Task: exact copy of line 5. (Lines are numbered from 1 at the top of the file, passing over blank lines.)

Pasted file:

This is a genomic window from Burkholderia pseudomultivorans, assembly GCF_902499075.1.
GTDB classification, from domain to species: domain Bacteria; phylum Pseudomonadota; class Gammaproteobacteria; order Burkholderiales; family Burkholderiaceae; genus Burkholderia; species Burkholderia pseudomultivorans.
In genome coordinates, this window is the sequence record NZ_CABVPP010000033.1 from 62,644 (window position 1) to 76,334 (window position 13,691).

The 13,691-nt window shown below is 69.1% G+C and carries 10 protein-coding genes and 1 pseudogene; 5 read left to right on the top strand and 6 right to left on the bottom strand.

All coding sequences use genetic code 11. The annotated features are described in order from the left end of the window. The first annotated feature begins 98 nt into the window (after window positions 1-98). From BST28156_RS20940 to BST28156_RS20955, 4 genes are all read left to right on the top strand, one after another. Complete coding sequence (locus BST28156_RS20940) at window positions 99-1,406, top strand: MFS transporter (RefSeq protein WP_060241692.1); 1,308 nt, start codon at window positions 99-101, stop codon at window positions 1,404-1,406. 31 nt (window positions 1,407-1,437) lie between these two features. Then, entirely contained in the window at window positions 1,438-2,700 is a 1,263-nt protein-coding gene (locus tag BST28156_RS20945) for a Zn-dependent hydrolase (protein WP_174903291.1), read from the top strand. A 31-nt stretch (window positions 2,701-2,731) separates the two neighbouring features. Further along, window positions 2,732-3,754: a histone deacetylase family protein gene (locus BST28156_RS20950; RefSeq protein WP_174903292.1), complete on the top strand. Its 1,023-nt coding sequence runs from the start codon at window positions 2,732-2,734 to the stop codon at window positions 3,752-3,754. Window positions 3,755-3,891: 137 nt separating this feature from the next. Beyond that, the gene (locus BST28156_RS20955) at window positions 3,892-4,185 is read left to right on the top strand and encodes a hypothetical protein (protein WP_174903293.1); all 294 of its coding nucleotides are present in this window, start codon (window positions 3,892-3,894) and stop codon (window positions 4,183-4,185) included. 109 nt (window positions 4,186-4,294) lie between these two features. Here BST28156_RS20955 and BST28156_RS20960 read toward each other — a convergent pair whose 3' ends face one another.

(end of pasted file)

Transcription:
All coding sequences use genetic code 11. The annotated features are described in order from the left end of the window. The first annotated feature begins 98 nt into the window (after window positions 1-98). From BST28156_RS20940 to BST28156_RS20955, 4 genes are all read left to right on the top strand, one after another. Complete coding sequence (locus BST28156_RS20940) at window positions 99-1,406, top strand: MFS transporter (RefSeq protein WP_060241692.1); 1,308 nt, start codon at window positions 99-101, stop codon at window positions 1,404-1,406. 31 nt (window positions 1,407-1,437) lie between these two features. Then, entirely contained in the window at window positions 1,438-2,700 is a 1,263-nt protein-coding gene (locus tag BST28156_RS20945) for a Zn-dependent hydrolase (protein WP_174903291.1), read from the top strand. A 31-nt stretch (window positions 2,701-2,731) separates the two neighbouring features. Further along, window positions 2,732-3,754: a histone deacetylase family protein gene (locus BST28156_RS20950; RefSeq protein WP_174903292.1), complete on the top strand. Its 1,023-nt coding sequence runs from the start codon at window positions 2,732-2,734 to the stop codon at window positions 3,752-3,754. Window positions 3,755-3,891: 137 nt separating this feature from the next. Beyond that, the gene (locus BST28156_RS20955) at window positions 3,892-4,185 is read left to right on the top strand and encodes a hypothetical protein (protein WP_174903293.1); all 294 of its coding nucleotides are present in this window, start codon (window positions 3,892-3,894) and stop codon (window positions 4,183-4,185) included. 109 nt (window positions 4,186-4,294) lie between these two features. Here BST28156_RS20955 and BST28156_RS20960 read toward each other — a convergent pair whose 3' ends face one another.